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Does living donation have advantages over deceased donation in liver transplantation?

Abstract
Liver transplantation (LT) is the best treatment option for patients with end-stage liver disease. Living donor LT (LDLT) has developed as an alternative to deceased donor LT (DDLT) in order to overcome the critical shortage of deceased organ donations, particularly in Asia. LDLT offers several advantages over DDLT. The major advantage of LDLT is the reduction in waiting time mortality. Especially among patients with hepatocellular carcinoma (HCC), LDLT can shorten the waiting time and lower the dropout rate. The Hong Kong group reported that median waiting time was significantly shorter for LDLT than for DDLT. Intention-to-treat survival rates of HCC patients with voluntary live donors were significantly higher than those of patients without voluntary live donors. In contrast, a multicenter adult-to-adult LDLT retrospective cohort study reported that LDLT recipients displayed a significantly higher rate of HCC recurrence than DDLT recipients, although LDLT recipients had shorter waiting times than DDLT recipients. The advantage of LDLT involves the more liberal criteria for HCC compared with those for DDLT. Various preoperative interventions including nutritional treatment can also be planned for both the donor and recipient in LDLT. Conversely, LDLT has marked unfavorable characteristics in terms of donor risks. Donor morbidity is not infrequent and the donor mortality rate is estimated at around 0.1-0.3%. In conclusion, living donation is not necessarily advantageous over deceased donation in LT. Taking the advantages and disadvantages of each option into consideration, LDLT and DDLT should both be used to facilitate effective LT for patients requiring transplant.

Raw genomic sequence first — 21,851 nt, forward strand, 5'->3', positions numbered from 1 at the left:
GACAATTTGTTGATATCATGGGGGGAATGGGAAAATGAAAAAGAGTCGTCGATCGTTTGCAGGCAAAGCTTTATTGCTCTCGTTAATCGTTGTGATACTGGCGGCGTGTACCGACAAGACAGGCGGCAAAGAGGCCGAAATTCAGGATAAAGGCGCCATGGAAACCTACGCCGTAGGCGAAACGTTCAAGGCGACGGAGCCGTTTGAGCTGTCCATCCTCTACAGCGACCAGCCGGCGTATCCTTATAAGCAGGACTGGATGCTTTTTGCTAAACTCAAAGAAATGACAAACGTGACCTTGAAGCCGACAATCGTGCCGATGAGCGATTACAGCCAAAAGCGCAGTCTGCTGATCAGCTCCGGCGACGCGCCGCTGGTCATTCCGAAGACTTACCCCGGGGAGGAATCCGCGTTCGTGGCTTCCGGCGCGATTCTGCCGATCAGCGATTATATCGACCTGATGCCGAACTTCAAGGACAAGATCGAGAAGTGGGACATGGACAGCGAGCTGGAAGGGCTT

AuthorsToshimi Kaido, Shinji Uemoto
JournalJournal of gastroenterology and hepatology (J Gastroenterol Hepatol) Vol. 25 Issue 10 Pg. 1598-603 (Oct 2010) ISSN: 1440-1746 [Electronic] Australia
PMID20880167 (Publication Type: Journal Article, Review)
Copyright© 2010 Journal of Gastroenterology and Hepatology Foundation and Blackwell Publishing Asia Pty Ltd.
Topics
  • Humans
  • Liver Failure (surgery)
  • Liver Transplantation
  • Living Donors (statistics & numerical data)
  • Tissue and Organ Procurement (methods)
  • Treatment Outcome

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